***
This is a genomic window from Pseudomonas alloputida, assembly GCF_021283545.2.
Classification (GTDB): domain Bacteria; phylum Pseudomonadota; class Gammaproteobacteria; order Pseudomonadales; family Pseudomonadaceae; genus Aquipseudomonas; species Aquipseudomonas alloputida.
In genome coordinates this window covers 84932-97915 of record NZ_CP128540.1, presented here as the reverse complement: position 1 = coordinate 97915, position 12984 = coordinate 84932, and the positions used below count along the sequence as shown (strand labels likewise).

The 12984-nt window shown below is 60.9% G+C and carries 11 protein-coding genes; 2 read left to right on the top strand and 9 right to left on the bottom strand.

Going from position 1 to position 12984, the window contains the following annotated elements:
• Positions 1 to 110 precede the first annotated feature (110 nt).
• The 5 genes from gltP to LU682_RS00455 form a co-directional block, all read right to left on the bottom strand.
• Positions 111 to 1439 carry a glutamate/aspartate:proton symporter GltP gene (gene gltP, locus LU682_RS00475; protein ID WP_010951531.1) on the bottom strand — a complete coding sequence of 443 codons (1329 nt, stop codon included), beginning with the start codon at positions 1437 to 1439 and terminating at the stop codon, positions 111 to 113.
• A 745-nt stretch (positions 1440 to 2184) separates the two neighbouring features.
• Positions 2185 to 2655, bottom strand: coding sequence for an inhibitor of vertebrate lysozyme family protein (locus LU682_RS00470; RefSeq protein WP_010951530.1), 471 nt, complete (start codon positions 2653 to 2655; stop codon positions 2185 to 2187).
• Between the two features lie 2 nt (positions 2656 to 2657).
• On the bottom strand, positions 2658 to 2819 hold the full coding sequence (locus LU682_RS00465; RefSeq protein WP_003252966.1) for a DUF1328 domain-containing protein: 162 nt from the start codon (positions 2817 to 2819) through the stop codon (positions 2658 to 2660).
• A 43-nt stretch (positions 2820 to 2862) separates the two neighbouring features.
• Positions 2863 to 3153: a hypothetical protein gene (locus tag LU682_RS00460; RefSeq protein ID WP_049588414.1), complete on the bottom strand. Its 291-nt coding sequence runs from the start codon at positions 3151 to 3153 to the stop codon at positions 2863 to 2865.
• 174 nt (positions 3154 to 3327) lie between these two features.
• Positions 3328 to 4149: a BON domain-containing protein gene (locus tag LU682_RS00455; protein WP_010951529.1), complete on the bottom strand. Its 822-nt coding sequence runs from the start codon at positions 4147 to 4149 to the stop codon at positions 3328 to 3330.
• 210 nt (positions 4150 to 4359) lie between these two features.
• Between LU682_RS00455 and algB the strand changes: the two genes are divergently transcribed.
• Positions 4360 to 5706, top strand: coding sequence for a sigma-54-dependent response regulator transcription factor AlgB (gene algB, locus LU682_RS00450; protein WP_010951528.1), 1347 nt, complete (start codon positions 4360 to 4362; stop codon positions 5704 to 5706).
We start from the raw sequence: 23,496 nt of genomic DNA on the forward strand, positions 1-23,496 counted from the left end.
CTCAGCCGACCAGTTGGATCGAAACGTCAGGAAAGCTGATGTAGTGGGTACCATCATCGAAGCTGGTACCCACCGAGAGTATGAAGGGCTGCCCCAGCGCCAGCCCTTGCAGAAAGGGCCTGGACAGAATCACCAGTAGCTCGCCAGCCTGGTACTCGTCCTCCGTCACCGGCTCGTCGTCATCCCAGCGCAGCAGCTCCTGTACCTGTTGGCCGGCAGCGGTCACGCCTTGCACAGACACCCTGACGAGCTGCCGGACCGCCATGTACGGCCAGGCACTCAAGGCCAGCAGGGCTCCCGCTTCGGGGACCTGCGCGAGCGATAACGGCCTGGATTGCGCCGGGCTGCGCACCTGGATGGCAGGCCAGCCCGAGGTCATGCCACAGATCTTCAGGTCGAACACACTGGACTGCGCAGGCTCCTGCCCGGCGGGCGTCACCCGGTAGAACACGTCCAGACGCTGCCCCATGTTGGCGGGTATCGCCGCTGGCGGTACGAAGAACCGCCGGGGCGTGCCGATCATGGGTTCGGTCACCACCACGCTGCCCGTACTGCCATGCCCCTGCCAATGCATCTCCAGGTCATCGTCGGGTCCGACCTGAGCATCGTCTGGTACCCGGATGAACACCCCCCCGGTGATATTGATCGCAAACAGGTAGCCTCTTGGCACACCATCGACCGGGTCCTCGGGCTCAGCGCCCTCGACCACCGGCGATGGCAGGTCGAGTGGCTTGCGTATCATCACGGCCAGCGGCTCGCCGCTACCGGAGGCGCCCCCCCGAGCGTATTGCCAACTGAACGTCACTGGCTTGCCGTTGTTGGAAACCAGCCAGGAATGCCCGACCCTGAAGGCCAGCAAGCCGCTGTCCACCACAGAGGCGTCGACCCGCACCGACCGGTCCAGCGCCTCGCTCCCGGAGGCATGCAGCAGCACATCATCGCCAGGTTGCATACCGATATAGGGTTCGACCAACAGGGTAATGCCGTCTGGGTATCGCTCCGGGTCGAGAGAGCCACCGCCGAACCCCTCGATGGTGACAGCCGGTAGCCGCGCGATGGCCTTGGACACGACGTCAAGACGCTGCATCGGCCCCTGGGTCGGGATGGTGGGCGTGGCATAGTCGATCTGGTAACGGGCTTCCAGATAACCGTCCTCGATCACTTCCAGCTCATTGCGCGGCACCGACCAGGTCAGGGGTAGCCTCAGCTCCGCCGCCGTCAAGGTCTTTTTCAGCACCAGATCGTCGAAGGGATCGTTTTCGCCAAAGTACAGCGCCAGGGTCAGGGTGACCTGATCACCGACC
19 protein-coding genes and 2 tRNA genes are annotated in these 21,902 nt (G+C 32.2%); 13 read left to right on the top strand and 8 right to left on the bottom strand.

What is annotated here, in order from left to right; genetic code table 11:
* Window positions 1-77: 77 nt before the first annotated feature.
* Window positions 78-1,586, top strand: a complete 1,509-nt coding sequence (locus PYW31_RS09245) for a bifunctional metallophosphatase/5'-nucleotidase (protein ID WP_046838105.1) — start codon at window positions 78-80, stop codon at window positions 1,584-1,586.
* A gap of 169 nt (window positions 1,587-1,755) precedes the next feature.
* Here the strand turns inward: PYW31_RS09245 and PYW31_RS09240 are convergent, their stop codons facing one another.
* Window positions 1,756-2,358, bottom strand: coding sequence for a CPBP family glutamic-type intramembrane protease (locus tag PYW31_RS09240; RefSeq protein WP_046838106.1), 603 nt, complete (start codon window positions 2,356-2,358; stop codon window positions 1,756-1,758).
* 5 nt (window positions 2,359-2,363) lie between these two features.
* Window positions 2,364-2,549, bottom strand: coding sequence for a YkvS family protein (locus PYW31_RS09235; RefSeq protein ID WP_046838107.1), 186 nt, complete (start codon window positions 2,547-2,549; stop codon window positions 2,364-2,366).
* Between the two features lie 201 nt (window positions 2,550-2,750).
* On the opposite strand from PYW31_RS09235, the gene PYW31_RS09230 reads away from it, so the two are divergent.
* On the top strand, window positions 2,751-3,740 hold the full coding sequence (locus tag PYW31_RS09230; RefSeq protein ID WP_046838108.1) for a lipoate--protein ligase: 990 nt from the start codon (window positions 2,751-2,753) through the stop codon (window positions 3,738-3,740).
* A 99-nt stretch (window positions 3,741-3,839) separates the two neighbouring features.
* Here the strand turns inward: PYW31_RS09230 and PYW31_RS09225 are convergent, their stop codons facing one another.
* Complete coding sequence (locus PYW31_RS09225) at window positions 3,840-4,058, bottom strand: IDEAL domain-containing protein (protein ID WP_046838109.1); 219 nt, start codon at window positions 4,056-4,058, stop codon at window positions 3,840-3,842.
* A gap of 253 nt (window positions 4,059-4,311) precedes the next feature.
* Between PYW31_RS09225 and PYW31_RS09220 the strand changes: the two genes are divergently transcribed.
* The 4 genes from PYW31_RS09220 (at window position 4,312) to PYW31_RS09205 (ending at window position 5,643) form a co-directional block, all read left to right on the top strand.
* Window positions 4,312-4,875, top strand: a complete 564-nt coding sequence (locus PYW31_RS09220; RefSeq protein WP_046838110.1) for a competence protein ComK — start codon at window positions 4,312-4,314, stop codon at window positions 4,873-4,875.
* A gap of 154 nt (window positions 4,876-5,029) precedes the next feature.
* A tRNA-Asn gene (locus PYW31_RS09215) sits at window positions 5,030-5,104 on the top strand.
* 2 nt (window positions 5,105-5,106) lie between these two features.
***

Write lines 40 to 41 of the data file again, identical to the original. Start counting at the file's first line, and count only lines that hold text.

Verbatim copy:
* Window positions 4,312-4,875, top strand: a complete 564-nt coding sequence (locus PYW31_RS09220; RefSeq protein WP_046838110.1) for a competence protein ComK — start codon at window positions 4,312-4,314, stop codon at window positions 4,873-4,875.
* A gap of 154 nt (window positions 4,876-5,029) precedes the next feature.